Software testing can provide objective, independent information

admin Sep 12, 2023 166 min read

Software testing is the act of examining the artifacts and the behavior of the software under test by validation and verification. Software testing can also provide an objective, independent view of the software to allow the business to appreciate and understand the risks of software implementation. Test techniques include, but are not necessarily limited to:

  • analyzing the product requirements for completeness and correctness in various contexts like industry perspective, business perspective, feasibility and viability of implementation, usability, performance, security, infrastructure considerations, etc.
  • reviewing the product architecture and the overall design of the product
  • working with product developers on improvement in coding techniques, design patterns, tests that can be written as part of code based on various techniques like boundary conditions, etc.
  • executing a program or application with the intent of examining behavior
  • reviewing the deployment infrastructure and associated scripts and automation
  • take part in production activities by using monitoring and observability techniques

Software testing can provide objective, independent information about the quality of software and the risk of its failure to users or sponsors. Software testing can determine the correctness of software under the assumption of some specific hypotheses (see the hierarchy of testing difficulty below), but testing cannot identify all the failures within the software.
Instead, it furnishes a criticism or comparison that compares the state and behavior of the product against test oracles — principles or mechanisms by which someone might recognize a problem. These oracles may include (but are not limited to) specifications, contracts, comparable products, past versions of the same product, inferences about intended or expected purpose, user or customer expectations, relevant standards, applicable laws, or other criteria.

Faults and failures

Software faults occur through the following process: A programmer makes an error (mistake), which results in a fault (defect, bug) in the software source code. If this fault is executed, in certain situations the system will produce wrong results, causing a failure.[6]: 31 Not all faults will necessarily result in failures. For example, faults in the dead code will never result in failures.
A fault that did not reveal failures may result in a failure when the environment is changed. Examples of these changes in environment include the software being run on a new computer hardware platform, alterations in source data, or interacting with different software.[7] A single fault may result in a wide range of failure symptoms.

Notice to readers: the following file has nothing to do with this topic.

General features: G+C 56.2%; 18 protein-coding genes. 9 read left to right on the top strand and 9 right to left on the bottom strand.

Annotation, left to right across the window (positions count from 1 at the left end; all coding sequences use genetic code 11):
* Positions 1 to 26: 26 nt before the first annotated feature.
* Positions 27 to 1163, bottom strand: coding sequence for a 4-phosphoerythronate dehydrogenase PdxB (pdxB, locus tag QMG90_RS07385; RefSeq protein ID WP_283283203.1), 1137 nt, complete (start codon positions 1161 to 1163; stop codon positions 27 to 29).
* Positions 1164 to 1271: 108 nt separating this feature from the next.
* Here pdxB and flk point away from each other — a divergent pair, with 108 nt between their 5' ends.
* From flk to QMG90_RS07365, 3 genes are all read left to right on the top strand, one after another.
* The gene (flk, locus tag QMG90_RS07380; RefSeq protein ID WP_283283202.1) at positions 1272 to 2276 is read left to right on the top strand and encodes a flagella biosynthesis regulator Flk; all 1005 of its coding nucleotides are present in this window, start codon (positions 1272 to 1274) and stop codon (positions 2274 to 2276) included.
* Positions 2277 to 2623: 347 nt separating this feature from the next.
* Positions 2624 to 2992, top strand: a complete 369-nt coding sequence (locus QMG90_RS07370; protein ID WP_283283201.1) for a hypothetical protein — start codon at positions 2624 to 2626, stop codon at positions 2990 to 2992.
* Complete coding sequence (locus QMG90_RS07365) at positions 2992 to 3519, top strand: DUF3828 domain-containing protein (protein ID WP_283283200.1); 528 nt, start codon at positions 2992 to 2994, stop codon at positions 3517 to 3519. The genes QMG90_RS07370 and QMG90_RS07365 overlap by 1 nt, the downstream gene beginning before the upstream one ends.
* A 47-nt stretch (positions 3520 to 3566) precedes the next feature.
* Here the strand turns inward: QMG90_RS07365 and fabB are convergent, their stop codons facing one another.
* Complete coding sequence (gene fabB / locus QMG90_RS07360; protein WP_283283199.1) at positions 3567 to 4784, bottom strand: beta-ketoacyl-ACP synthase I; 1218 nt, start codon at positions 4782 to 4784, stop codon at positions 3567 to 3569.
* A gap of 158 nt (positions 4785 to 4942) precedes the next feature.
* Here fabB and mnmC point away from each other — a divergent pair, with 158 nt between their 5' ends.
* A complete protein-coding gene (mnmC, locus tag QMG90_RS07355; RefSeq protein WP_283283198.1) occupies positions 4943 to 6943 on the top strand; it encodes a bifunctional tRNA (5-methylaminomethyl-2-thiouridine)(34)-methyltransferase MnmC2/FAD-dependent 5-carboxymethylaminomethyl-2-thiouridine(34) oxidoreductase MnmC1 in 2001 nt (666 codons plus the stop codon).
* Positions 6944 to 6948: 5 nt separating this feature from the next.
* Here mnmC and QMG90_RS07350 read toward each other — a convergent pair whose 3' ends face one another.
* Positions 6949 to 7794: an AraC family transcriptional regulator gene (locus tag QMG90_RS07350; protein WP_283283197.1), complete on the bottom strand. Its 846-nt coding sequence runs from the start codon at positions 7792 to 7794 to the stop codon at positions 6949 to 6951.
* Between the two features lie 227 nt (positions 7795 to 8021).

Reviewing the product architecture and the overall design of the product

Input combinations and preconditions

A fundamental problem with software testing is that testing under all combinations of inputs and preconditions (initial state) is not feasible, even with a simple product.[4]: 17–18 [8] This means that the number of faults in a software product can be very large and defects that occur infrequently are difficult to find in testing and debugging.
More significantly, non-functional dimensions of quality (how it is supposed to be versus what it is supposed to do) — usability, scalability, performance, compatibility, and reliability — can be highly subjective; something that constitutes sufficient value to one person may be intolerable to another. Software developers can’t test everything, but they can use combinatorial test design to identify the minimum number of tests needed to get the coverage they want.
Combinatorial test design enables users to get greater test coverage with fewer tests. Whether they are looking for speed or test depth, they can use combinatorial test design methods to build structured variation into their test cases.[9]

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A fundamental problem with software testing is that testing under all combinations of inputs and preconditions (initial state) is not feasible, even with a simple product.[4]: 17–18 [8] This means that the number of faults in a software product can be very large and defects that occur infrequently are difficult to find in testing and debugging.


More significantly, non-functional dimensions of quality (how it is supposed to be versus what it is supposed to do) — usability, scalability, performance, compatibility, and reliability — can be highly subjective; something that constitutes sufficient value to one person may be intolerable to another. Software developers can’t test everything, but they can use combinatorial test design to identify the minimum number of tests needed to get the coverage they want.


Combinatorial test design enables users to get greater test coverage with fewer tests. Whether they are looking for speed or test depth, they can use combinatorial test design methods to build structured variation into their test cases.[9]

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